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    1. You might check this out by a Nihilist physicist/educator:

      Our Greatest Delusion

      He expresses a fear that eternal life would mean living with shame and regrets forever. [Obviously a lesson on Purgatory would help him]. @6:25 "And this is why I find Nihilism liberating and emboldening. If you can really picture the nothingness that awaits you, then what is there to be afraid of? Errors and humiliations will be forgotten but great achievements may not." [note the hope for some permanence].

      In the comments, you can find quite a few presumed atheists/agnostics struggling with the "dread in the night". Perhaps they feel a little safer on that forum to "come out of the closet" with their fears.

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  5. Jane, I read where Tolkien felt like "a shabby little Catholic" with Lewis. Even with Newman you get the impression that he felt like he was having to give up his first-class seat and move back to coach To become Catholic. Maybe it's an English thing. I don't know enough about Lewis to know if he ever seriously considered swimming the Tiber or not. I'm glad Lewis provided you some comfort on the difficulty. I enjoyed his space trilogy, and, of course, the Screwtape letters. His speculation on being saved vs. knowing you're being saved reminds me of salvation coming from the Church vs. Salvation by coming into the Church. My hackles raise when people depart from traditional formulations, but I'm glad it worked for you and, no doubt many other. As St. Thomas said, "Quidquid supernatat vestris navi."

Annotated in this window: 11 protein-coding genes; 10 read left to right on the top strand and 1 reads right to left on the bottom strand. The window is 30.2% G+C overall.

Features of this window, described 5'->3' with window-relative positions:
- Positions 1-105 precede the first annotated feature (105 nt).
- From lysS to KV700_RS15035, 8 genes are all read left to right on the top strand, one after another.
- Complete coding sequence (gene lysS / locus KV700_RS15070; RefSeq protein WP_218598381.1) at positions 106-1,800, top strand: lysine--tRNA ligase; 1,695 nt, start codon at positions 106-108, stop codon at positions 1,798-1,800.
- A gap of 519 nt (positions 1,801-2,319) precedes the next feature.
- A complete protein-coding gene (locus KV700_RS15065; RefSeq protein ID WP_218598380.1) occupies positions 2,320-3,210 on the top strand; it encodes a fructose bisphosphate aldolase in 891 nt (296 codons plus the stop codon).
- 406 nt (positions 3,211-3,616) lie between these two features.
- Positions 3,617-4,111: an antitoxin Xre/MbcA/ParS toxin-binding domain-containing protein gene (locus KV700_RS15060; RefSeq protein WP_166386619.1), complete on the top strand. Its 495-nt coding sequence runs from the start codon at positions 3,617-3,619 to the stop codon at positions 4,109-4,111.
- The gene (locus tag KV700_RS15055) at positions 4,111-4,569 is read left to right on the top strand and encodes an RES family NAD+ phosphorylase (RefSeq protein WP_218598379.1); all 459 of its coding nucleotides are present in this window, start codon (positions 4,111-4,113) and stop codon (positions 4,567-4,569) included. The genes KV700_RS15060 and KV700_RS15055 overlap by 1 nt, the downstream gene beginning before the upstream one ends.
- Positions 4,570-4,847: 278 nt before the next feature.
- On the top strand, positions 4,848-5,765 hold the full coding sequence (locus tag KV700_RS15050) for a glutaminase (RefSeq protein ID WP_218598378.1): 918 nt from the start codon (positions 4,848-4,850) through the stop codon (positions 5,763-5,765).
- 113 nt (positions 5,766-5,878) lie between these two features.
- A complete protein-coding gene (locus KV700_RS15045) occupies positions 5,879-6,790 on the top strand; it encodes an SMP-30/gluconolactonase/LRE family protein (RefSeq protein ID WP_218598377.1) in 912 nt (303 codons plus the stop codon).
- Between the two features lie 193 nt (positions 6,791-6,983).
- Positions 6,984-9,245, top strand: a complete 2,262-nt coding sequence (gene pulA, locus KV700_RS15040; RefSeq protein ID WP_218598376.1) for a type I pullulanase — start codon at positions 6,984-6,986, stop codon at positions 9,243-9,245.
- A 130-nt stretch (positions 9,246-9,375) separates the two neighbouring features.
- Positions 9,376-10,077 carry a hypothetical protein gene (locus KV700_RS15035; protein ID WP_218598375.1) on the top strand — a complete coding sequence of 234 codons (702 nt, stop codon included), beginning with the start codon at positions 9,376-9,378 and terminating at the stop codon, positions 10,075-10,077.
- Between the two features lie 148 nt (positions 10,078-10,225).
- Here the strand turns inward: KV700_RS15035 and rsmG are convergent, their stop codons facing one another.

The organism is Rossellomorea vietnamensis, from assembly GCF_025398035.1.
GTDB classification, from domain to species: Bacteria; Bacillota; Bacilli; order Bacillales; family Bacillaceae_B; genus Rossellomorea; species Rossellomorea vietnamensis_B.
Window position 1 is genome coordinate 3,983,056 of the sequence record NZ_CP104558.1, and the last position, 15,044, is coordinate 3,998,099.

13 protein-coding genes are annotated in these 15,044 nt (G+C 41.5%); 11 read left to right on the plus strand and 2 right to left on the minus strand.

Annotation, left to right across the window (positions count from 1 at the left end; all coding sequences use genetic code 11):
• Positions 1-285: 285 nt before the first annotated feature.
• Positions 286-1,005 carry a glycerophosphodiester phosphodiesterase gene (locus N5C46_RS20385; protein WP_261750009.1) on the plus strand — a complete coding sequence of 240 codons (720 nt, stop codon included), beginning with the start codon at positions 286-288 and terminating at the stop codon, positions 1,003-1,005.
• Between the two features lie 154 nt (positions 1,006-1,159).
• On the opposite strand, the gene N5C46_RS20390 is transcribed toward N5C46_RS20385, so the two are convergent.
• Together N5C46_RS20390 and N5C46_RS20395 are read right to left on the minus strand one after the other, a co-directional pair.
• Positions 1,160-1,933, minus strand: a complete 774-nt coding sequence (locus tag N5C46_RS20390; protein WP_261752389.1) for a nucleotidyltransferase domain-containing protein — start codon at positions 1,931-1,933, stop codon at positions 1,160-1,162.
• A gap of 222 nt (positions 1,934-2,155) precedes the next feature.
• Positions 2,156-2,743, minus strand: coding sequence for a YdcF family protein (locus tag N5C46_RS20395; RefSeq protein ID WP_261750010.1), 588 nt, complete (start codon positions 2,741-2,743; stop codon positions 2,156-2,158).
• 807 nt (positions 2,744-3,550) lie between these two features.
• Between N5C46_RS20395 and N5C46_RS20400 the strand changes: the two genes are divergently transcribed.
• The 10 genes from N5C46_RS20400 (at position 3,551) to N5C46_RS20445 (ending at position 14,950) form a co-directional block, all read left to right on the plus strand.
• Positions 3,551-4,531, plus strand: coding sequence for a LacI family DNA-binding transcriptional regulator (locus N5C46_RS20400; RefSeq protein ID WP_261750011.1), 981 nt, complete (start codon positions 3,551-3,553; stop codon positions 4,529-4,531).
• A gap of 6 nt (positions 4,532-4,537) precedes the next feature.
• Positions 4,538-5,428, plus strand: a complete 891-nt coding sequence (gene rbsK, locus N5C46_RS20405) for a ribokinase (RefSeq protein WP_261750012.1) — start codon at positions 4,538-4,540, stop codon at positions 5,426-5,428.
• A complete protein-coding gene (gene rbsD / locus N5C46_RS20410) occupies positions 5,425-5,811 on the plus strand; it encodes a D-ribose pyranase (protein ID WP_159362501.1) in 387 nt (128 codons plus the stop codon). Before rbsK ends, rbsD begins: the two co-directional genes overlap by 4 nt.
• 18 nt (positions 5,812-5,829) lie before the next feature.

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    1. Thank you, Bear. (I feel that I may have narrowly escaped a two-handed Bible smiting :-D ) There’s a great deal to be said for traditional formulations. Floating one’s boat should never cause one to risk missing the boat. As a seafarer of disputed identity sagely observed, "Until you have the courage to lose sight of the shore, you will not know the terror of being forever lost at sea."



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  6. I like "Damn the torpedoes, full speed ahead!" The Bear is all growl and no bite. I got in trouble tonight at RCIA for saying "Christian soldier" in connection with Confirmation. Too militaristic. I'll never learn; I'll always be a Bear.

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  7. Wow. Lovecraft. Never, ever, did I imagine I'd discover an ephemerist bear who pointed out Ctulhu's mystery and compared and contrasted it to our Lord's. Well done. Sadly too many of my friends are atheist, some are even militant.

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    1. This is the whole purpose of reading what a Bear writes. They go right to the heart. Usually through the ribcage.

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  8. A devotee of Lovecraftian tomes? The horror!

    BTW, Francis reminds me of the "Strange case of Charles Dexter Ward." You think you're dealing with someone but you're actually dealing with someone else who has hidden intentions.

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    1. Francis is a cultist preparing to hand over the Catholic Church to Shubb-Nigurrath. But no one must know I know, or I would be given a one-way ticket on the Byakhee Express.